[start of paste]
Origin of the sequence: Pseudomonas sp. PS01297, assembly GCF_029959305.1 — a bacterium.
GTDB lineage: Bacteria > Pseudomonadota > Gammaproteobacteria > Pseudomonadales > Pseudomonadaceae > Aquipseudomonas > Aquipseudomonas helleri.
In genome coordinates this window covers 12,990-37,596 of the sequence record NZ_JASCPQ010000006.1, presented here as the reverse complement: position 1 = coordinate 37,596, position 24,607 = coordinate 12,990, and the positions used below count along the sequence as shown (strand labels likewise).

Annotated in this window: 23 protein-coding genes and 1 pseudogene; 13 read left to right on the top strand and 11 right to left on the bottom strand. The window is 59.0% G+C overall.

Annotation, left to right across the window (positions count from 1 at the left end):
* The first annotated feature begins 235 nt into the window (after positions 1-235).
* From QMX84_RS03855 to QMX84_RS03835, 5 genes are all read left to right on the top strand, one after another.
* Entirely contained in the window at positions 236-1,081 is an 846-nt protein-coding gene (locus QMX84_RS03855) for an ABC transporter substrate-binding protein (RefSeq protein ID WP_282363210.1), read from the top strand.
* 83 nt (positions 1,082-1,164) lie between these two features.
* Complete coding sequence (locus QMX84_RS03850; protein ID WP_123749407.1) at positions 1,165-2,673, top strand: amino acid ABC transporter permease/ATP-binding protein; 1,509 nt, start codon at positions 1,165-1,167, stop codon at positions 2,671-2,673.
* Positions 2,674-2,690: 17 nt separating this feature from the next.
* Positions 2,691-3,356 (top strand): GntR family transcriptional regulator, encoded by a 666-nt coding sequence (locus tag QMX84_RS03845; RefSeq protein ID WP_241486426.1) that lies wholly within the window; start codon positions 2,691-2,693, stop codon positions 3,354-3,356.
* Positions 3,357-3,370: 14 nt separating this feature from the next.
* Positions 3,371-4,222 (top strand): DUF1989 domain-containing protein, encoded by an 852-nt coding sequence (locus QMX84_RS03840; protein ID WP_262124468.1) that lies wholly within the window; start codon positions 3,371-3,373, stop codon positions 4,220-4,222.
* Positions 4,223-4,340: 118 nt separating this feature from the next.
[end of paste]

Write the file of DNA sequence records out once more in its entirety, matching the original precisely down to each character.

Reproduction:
Origin of the sequence: Pseudomonas sp. PS01297, assembly GCF_029959305.1 — a bacterium.
GTDB lineage: Bacteria > Pseudomonadota > Gammaproteobacteria > Pseudomonadales > Pseudomonadaceae > Aquipseudomonas > Aquipseudomonas helleri.
In genome coordinates this window covers 12,990-37,596 of the sequence record NZ_JASCPQ010000006.1, presented here as the reverse complement: position 1 = coordinate 37,596, position 24,607 = coordinate 12,990, and the positions used below count along the sequence as shown (strand labels likewise).

Annotated in this window: 23 protein-coding genes and 1 pseudogene; 13 read left to right on the top strand and 11 right to left on the bottom strand. The window is 59.0% G+C overall.

Annotation, left to right across the window (positions count from 1 at the left end):
* The first annotated feature begins 235 nt into the window (after positions 1-235).
* From QMX84_RS03855 to QMX84_RS03835, 5 genes are all read left to right on the top strand, one after another.
* Entirely contained in the window at positions 236-1,081 is an 846-nt protein-coding gene (locus QMX84_RS03855) for an ABC transporter substrate-binding protein (RefSeq protein ID WP_282363210.1), read from the top strand.
* 83 nt (positions 1,082-1,164) lie between these two features.
* Complete coding sequence (locus QMX84_RS03850; protein ID WP_123749407.1) at positions 1,165-2,673, top strand: amino acid ABC transporter permease/ATP-binding protein; 1,509 nt, start codon at positions 1,165-1,167, stop codon at positions 2,671-2,673.
* Positions 2,674-2,690: 17 nt separating this feature from the next.
* Positions 2,691-3,356 (top strand): GntR family transcriptional regulator, encoded by a 666-nt coding sequence (locus tag QMX84_RS03845; RefSeq protein ID WP_241486426.1) that lies wholly within the window; start codon positions 2,691-2,693, stop codon positions 3,354-3,356.
* Positions 3,357-3,370: 14 nt separating this feature from the next.
* Positions 3,371-4,222 (top strand): DUF1989 domain-containing protein, encoded by an 852-nt coding sequence (locus QMX84_RS03840; protein ID WP_262124468.1) that lies wholly within the window; start codon positions 3,371-3,373, stop codon positions 4,220-4,222.
* Positions 4,223-4,340: 118 nt separating this feature from the next.